In this step-by-step Python Seaborn tutorial, you’ll learn how to use one of Python’s most convenient libraries for data visualization.

For those who’ve tinkered with Matplotlib before, you may have wondered, “why does it take me 10 lines of code just to make a decent-looking histogram?”

Well, if you’re looking for a simpler way to plot attractive charts, then you’ll love Seaborn. We’ll walk you through everything you need to know to get started, and we’ll use a fun Pokémon dataset (which you can download below).

Introduction to Seaborn

Seaborn provides a high-level interface to Matplotlib, a powerful but sometimes unwieldy Python visualization library.

On Seaborn’s official website, they state:

If matplotlib “tries to make easy things easy and hard things possible”, seaborn tries to make a well-defined set of hard things easy too.

We’ve found this to be a pretty good summary of Seaborn’s strengths. In practice, the “well-defined set of hard things” includes:

  • Using default themes that are aesthetically pleasing.
  • Setting custom color palettes.
  • Making attractive statistical plots.
  • Easily and flexibly displaying distributions.
  • Visualizing information from matrices and DataFrames.

Those last three points are why Seaborn is our tool of choice for Exploratory Analysis. It makes it very easy to “get to know” your data quickly and efficiently.

However, Seaborn is a complement, not a substitute, for Matplotlib. There are some tweaks that still require Matplotlib, and we’ll cover how to do that as well.

How to Learn Seaborn, the Self-Starter Way:

While Seaborn simplifies data visualization in Python, it still has many features. Therefore, the best way to learn Seaborn is to learn by doing.

  1. First, understand the basics and paradigms of the library. Each library approaches data visualization differently, so it’s important to understand how Seaborn “thinks about” the problem.
  2. Then, fire up a dataset for practice. Learning in context is the best way to master a new skill quickly.
  3. Finally, refer to galleries to spark ideas and documentation to customize your charts. Since you’ve already learned the library’s paradigms and had some hands-on practice, you’ll easily find what you need.

This process will give you intuition about what you can do with Seaborn, leaving documentation to serve as further guidance. This is the fastest way to go from zero to proficient.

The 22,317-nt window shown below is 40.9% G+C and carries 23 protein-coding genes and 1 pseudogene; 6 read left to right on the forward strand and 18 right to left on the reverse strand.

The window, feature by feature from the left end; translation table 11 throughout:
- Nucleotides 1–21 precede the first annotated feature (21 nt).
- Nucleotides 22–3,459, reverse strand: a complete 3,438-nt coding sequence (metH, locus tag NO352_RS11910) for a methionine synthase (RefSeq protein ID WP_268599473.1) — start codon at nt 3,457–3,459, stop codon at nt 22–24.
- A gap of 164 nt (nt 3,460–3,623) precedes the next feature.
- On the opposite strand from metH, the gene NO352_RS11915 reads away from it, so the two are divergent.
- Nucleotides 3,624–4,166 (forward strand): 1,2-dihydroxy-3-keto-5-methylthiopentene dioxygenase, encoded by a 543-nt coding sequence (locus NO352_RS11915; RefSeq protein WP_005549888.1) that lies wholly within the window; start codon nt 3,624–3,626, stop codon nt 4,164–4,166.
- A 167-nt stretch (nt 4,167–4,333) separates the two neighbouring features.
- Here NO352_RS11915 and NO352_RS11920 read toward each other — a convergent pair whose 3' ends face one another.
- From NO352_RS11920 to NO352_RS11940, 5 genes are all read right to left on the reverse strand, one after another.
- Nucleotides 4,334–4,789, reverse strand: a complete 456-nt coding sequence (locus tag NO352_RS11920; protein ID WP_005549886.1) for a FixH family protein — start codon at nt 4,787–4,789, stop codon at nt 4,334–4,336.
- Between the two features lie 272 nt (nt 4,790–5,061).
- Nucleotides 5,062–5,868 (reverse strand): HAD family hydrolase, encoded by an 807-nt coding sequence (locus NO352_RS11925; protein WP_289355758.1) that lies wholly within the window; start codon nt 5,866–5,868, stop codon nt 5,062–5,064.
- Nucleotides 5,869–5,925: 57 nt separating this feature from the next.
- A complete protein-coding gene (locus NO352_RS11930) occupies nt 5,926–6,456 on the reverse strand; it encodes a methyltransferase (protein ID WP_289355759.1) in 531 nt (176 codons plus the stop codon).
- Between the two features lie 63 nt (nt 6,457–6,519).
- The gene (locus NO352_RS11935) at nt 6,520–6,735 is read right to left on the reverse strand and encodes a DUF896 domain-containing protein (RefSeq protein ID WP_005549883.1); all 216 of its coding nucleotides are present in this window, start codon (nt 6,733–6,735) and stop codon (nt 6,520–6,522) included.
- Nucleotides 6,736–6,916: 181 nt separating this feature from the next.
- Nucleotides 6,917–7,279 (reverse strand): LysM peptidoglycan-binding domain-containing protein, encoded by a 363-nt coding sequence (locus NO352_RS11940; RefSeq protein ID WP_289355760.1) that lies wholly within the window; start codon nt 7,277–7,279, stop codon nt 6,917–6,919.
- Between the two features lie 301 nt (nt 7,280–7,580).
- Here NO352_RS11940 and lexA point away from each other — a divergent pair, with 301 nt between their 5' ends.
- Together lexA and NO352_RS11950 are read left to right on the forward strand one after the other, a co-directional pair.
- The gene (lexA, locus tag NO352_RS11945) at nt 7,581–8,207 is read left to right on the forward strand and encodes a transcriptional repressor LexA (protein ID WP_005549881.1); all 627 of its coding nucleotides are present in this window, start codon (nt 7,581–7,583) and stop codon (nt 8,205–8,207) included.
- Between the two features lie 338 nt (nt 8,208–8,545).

A quick tip before we begin:

We tried to make this Python Seaborn tutorial as streamlined as possible, which means we won’t go into too much detail for any one topic. It’s helpful to have the Seaborn documentation open beside you, in case you want to learn more about a feature.

Seaborn Tutorial Contents

Instead of just showing you how to make a bunch of plots, we’re going to walk through the most important paradigms of the Seaborn library. Along the way, we’ll illustrate each concept with examples.

Here are the steps we’ll cover in this tutorial:

  1. Installing Seaborn
  2. Importing Libraries and Dataset
  3. Seaborn’s Plotting Functions
    • Scatter Plot
  4. Customizing with Matplotlib
  5. The Role of Pandas
    • Box Plot
  6. Seaborn Themes
    • Violin Plot
  7. Color Palettes
    • Swarm Plot
  8. Overlaying Plots
  9. Putting It All Together
  10. Pokédex (Mini-Gallery)
    • Heatmap
    • Histogram
    • Bar Plot
    • CatPlot (Categorical Plot)
    • Density Plot
    • Joint Distribution Plot

Step 1: Installing Seaborn

First, things first: Let’s. Get. Pumped. Up!

(Yes… We totally looped that while writing this tutorial…)

Next, make sure you have the following installed on your computer:

  • Python 3+
  • Pandas
  • Matplotlib
  • Seaborn
  • Jupyter Notebook (optional, but recommended)

We strongly recommend installing the Anaconda Distribution, which comes with all of those packages. Simply follow the instructions on that download page.

Once you have Anaconda installed, simply start Jupyter (either through the command line or the Navigator app) and open a new notebook:

Jupyter New Notebook

Step 2: Importing Libraries and Dataset

Let’s start by importing Pandas, which is a great library for managing relational (i.e. table-format) datasets:

Next, we’ll import Matplotlib, which will help us customize our plots further.

  • Tip: In Jupyter Notebook, you can also include %matplotlib inline to display your plots inside your notebook.

Then, we’ll import the Seaborn library, which is the star of today’s show.

Now we’re ready to import our dataset.

  • Tip: we gave each of our imported libraries an alias. Later, we can invoke Pandas with pd, Matplotlib with plt, and Seaborn with sns.